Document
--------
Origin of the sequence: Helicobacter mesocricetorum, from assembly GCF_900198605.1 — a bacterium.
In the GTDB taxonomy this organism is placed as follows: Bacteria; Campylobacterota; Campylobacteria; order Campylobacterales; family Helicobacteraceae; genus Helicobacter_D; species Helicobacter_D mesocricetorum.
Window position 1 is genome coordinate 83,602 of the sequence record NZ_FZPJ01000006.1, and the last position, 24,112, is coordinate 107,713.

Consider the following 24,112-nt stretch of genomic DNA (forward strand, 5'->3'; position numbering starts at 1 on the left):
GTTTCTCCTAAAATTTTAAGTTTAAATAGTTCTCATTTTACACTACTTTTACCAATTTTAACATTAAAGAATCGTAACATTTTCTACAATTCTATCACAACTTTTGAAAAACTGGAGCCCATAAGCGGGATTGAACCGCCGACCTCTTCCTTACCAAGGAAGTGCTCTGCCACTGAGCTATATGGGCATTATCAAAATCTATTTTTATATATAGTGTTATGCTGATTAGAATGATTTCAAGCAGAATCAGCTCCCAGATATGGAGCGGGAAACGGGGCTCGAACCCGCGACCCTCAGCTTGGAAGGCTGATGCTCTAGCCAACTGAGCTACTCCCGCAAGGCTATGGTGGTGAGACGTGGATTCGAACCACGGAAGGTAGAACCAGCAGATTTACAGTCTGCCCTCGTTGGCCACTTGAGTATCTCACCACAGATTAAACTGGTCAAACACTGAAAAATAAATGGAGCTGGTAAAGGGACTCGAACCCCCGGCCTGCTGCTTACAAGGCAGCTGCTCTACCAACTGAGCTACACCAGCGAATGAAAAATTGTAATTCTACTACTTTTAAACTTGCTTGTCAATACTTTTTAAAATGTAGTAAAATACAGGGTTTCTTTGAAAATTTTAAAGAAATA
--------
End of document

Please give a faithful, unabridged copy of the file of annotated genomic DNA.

Origin of the sequence: Helicobacter mesocricetorum, from assembly GCF_900198605.1 — a bacterium.
In the GTDB taxonomy this organism is placed as follows: Bacteria; Campylobacterota; Campylobacteria; order Campylobacterales; family Helicobacteraceae; genus Helicobacter_D; species Helicobacter_D mesocricetorum.
Window position 1 is genome coordinate 83,602 of the sequence record NZ_FZPJ01000006.1, and the last position, 24,112, is coordinate 107,713.

Consider the following 24,112-nt stretch of genomic DNA (forward strand, 5'->3'; position numbering starts at 1 on the left):
GTTTCTCCTAAAATTTTAAGTTTAAATAGTTCTCATTTTACACTACTTTTACCAATTTTAACATTAAAGAATCGTAACATTTTCTACAATTCTATCACAACTTTTGAAAAACTGGAGCCCATAAGCGGGATTGAACCGCCGACCTCTTCCTTACCAAGGAAGTGCTCTGCCACTGAGCTATATGGGCATTATCAAAATCTATTTTTATATATAGTGTTATGCTGATTAGAATGATTTCAAGCAGAATCAGCTCCCAGATATGGAGCGGGAAACGGGGCTCGAACCCGCGACCCTCAGCTTGGAAGGCTGATGCTCTAGCCAACTGAGCTACTCCCGCAAGGCTATGGTGGTGAGACGTGGATTCGAACCACGGAAGGTAGAACCAGCAGATTTACAGTCTGCCCTCGTTGGCCACTTGAGTATCTCACCACAGATTAAACTGGTCAAACACTGAAAAATAAATGGAGCTGGTAAAGGGACTCGAACCCCCGGCCTGCTGCTTACAAGGCAGCTGCTCTACCAACTGAGCTACACCAGCGAATGAAAAATTGTAATTCTACTACTTTTAAACTTGCTTGTCAATACTTTTTAAAATGTAGTAAAATACAGGGTTTCTTTGAAAATTTTAAAGAAATA